The plan effectively transformed the entire U.S.-Mexico border region into an early Export Processing Zone (EPZ) prototype. Ciudad Juárez was designated as the program’s pilot city.
Mexico was not alone, however, in its turn toward foreign investment and export processing as an economic development strategy. The 1960s saw a wave of EPZs established in countries with friendly relations with the United States, particularly in East Asia, where stalwart Cold War allies like Taiwan, South Korea, the Philippines, and South Vietnam established EPZs during the mid-1960s through the early 1970s.
Taiwan was at the vanguard of this tendency, establishing its first EPZ in 1966. Proponents argued that the EPZ would attract foreign investment that could slowly contribute to a domestically controlled industrial base. Taiwan christened the zone as an “investor’s paradise” due to its disciplined workforce, strike-free labor environment, and favorable tax concessions to U.S. and Japanese firms.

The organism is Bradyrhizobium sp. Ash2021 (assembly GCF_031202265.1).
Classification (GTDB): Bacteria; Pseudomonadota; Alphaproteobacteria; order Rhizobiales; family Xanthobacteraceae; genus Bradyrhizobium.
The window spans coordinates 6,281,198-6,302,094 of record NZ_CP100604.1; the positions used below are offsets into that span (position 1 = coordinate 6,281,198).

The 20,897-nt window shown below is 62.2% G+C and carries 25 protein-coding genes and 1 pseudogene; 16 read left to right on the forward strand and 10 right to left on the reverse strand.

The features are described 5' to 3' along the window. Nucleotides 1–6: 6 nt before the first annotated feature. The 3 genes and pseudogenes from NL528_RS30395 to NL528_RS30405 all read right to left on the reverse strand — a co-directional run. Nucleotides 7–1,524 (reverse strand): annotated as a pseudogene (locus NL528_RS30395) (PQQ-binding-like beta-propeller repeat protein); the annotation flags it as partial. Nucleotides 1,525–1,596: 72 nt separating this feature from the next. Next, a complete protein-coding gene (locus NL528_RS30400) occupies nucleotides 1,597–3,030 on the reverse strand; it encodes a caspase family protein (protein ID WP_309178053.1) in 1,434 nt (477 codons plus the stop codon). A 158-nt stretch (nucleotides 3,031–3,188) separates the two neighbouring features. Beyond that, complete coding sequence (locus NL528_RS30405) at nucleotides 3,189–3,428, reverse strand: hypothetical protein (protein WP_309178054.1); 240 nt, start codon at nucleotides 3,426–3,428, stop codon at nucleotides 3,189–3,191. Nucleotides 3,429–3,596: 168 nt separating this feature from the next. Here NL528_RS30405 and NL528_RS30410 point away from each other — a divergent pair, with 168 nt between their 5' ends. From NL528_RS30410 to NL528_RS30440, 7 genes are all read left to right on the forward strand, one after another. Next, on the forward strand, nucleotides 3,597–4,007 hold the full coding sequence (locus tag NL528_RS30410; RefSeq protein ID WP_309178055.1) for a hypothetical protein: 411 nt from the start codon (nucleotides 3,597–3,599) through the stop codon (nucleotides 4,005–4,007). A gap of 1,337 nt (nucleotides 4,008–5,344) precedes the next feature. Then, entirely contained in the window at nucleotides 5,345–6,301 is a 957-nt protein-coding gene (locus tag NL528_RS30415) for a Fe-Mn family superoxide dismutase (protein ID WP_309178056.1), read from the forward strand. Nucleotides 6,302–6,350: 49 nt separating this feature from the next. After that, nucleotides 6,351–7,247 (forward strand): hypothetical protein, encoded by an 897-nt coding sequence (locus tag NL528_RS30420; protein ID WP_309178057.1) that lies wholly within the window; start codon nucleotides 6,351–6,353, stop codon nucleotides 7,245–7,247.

Aside from pushing industrialization, Taiwan’s authoritarian government also used the EPZs as a strategic means to maintain its position as a Cold War anti-communist ally. For example, Taiwanese EPZs became important recipients of manufacturing contracts for uniforms and military goods that directly supported the U.S. war in Vietnam. More broadly, East Asian EPZs functioned as important material and ideological conduits for the promotion of export processing among U.S. Cold War allies. EPZs were not merely a lever of regional economic development. They also became a vehicle for global anti-communism, a facilitator of U.S. military efforts via manufacturing contracts, and a safe haven for U.S. capital in an era of global revolutionary upheaval.